French toast is the dish I associate most strongly with childhood. Even now, if I see it on a menu, I have to have it. It used to be made for me by my grandmother who was of a generation of women who didn't want to put anything in the dustbin; she taught us to use up every last bit of food. Every other day or so, she would make French toast from days-old bread, which she would serve with some marmalade or jam and a little bit of cream. It could be eaten as a meal on its own when we came in hungry from school, or as a dessert after dinner. I always knew if she'd made it by the smell as soon as I walked through the front door.
My grandmother was a very important figure in my life. I used to sleep in her bed with her when I was a child, and now I've named my daughter, Charlotte, after her. When I was growing up in the South of France, my father worked in a restaurant in a hotel, and my mother had a pharmacy, and she had to be there all the time. So my grandmother took charge of my brother and of me, of our education – she used to be a schoolteacher, and was very strict and rigorous – as well as making all our meals.
This dish can be made with brioche, too, but my grandmother would never have dreamt of doing that. If you do want to use brioche, make sure it's a little stale. Country bread is a good traditional choice. To add a light, liquorice taste, use muscovado sugar. In this recipe, I've suggested serving it with black figs, but you can use jams according to what you fancy.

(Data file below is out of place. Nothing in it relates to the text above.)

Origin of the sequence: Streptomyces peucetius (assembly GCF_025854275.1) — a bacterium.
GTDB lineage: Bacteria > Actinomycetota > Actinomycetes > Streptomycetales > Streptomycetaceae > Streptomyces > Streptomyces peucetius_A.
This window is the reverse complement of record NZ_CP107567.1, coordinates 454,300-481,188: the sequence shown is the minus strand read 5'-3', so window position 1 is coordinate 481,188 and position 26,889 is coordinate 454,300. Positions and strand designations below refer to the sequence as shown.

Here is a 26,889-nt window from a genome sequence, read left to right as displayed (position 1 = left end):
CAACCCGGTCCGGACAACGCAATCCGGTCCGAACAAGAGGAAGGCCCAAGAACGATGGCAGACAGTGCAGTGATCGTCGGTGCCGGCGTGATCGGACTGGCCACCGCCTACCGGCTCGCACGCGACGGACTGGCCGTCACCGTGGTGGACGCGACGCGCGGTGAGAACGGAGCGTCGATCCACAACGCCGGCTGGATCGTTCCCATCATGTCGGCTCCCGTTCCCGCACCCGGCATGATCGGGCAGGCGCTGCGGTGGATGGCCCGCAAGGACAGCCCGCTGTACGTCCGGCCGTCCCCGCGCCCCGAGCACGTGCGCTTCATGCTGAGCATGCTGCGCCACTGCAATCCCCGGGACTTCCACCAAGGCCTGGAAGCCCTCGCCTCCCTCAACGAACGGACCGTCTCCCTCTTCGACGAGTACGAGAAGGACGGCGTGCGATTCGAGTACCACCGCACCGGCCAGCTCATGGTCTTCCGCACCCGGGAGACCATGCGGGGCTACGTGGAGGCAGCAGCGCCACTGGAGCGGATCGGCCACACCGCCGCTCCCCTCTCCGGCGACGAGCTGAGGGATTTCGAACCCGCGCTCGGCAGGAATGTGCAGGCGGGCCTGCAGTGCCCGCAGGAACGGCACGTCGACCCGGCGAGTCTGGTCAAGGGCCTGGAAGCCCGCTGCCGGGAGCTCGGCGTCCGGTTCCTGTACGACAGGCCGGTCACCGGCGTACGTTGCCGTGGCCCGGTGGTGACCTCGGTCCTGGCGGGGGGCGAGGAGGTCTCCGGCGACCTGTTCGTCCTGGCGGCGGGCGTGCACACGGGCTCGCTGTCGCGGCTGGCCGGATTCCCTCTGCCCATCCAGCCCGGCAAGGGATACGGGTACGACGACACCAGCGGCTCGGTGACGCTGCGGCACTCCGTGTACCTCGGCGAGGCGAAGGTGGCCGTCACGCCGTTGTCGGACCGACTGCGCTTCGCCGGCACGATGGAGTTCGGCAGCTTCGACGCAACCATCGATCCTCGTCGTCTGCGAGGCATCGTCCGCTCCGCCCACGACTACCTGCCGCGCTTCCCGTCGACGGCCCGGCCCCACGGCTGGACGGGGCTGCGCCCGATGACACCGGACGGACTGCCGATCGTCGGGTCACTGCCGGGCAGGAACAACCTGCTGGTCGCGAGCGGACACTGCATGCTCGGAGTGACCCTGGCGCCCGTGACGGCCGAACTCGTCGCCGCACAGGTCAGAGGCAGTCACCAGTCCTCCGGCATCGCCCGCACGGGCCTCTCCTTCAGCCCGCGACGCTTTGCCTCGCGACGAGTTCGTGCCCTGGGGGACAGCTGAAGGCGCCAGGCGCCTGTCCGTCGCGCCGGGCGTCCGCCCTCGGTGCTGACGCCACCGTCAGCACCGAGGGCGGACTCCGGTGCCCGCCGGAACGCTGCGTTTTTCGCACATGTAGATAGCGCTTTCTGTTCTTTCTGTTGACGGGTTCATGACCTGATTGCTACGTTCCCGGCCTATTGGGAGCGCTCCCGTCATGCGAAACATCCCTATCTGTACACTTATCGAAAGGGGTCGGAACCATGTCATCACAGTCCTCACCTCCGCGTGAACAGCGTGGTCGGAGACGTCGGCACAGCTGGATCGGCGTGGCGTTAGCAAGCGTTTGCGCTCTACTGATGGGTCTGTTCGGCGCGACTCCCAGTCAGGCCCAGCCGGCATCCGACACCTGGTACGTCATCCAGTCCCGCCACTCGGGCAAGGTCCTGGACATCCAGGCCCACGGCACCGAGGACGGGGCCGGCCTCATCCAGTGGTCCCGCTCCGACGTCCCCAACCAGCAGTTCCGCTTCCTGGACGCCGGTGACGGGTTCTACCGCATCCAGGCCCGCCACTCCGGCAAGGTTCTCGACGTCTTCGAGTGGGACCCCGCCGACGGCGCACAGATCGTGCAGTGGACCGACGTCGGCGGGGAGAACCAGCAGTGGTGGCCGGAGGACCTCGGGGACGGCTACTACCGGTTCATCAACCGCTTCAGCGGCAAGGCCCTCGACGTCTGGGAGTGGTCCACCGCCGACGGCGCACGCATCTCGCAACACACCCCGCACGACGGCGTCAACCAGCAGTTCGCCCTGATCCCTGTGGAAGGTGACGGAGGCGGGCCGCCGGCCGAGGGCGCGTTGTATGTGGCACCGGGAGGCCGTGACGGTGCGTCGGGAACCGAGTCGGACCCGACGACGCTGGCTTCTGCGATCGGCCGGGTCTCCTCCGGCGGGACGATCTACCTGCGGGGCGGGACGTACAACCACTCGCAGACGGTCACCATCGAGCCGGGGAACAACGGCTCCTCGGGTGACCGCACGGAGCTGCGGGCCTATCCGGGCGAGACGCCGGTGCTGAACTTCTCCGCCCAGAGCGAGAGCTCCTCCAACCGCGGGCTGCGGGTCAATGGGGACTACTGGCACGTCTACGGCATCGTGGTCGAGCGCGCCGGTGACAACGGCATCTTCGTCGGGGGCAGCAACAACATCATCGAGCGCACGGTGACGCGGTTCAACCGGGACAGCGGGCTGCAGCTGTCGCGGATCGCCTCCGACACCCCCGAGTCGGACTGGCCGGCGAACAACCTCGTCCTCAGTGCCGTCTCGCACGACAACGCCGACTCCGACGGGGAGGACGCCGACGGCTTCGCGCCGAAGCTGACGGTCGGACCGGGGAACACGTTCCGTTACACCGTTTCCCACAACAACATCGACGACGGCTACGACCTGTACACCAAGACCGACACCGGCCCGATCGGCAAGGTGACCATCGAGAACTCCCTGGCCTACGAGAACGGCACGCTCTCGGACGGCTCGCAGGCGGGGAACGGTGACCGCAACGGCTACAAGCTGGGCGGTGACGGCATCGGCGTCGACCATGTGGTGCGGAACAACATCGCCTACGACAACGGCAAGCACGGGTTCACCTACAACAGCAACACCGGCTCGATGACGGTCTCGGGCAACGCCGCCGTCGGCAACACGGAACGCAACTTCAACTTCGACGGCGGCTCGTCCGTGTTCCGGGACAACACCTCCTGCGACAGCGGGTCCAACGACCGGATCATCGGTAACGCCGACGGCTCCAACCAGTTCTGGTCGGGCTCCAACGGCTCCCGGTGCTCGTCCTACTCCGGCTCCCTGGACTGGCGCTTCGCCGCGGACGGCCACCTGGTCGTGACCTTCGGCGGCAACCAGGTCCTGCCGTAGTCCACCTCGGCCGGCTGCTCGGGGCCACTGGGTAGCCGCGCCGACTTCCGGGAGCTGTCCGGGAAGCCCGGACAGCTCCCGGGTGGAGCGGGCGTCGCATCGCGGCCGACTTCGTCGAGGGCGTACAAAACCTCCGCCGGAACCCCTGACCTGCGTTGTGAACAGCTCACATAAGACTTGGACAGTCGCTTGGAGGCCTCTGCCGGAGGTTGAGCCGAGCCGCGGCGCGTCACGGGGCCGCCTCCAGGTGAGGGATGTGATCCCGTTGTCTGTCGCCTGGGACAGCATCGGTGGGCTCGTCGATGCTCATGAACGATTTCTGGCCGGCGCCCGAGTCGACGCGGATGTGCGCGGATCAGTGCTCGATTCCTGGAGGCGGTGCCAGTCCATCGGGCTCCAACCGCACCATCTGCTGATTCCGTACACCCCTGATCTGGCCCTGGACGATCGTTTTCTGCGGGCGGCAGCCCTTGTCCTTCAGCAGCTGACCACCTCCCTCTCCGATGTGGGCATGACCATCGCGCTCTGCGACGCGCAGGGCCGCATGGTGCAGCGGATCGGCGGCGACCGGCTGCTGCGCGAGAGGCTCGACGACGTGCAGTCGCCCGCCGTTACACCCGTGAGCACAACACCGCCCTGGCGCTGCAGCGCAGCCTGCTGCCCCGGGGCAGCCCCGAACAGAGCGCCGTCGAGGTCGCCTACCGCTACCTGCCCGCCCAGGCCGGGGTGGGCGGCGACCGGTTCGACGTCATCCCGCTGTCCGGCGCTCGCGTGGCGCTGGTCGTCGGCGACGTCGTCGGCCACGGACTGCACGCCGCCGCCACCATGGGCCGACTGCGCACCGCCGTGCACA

French toast with figs
3 slices of pain de campagne (country bread)
A little butter
10cl whipping cream
2 tablespoons of muscovado sugar
4 black figs
Break 2 full eggs and 2 egg yolks into a wide shallow bowl. Beat lightly with a fork. Stir in the whipping cream.
Place a frying pan over a low to medium heat with a thin layer of the butter.
Place the three slices of pain de campagne one at a time into the bowl, letting the slices soak up the egg mixture, then carefully turning to coat the other side.
Transfer the bread slices to the frying pan, heating slowly until the bottom of each slice is golden brown.
Turn and brown the other side of the bread, at the same time as adding about 2tbsp of muscovado sugar.
Slice the fresh figs into four wedges. Serve hot with fig jam and fresh figs.
Helene Darroze is head chef at the Connaught ( the-connaught.co.uk)Reuse content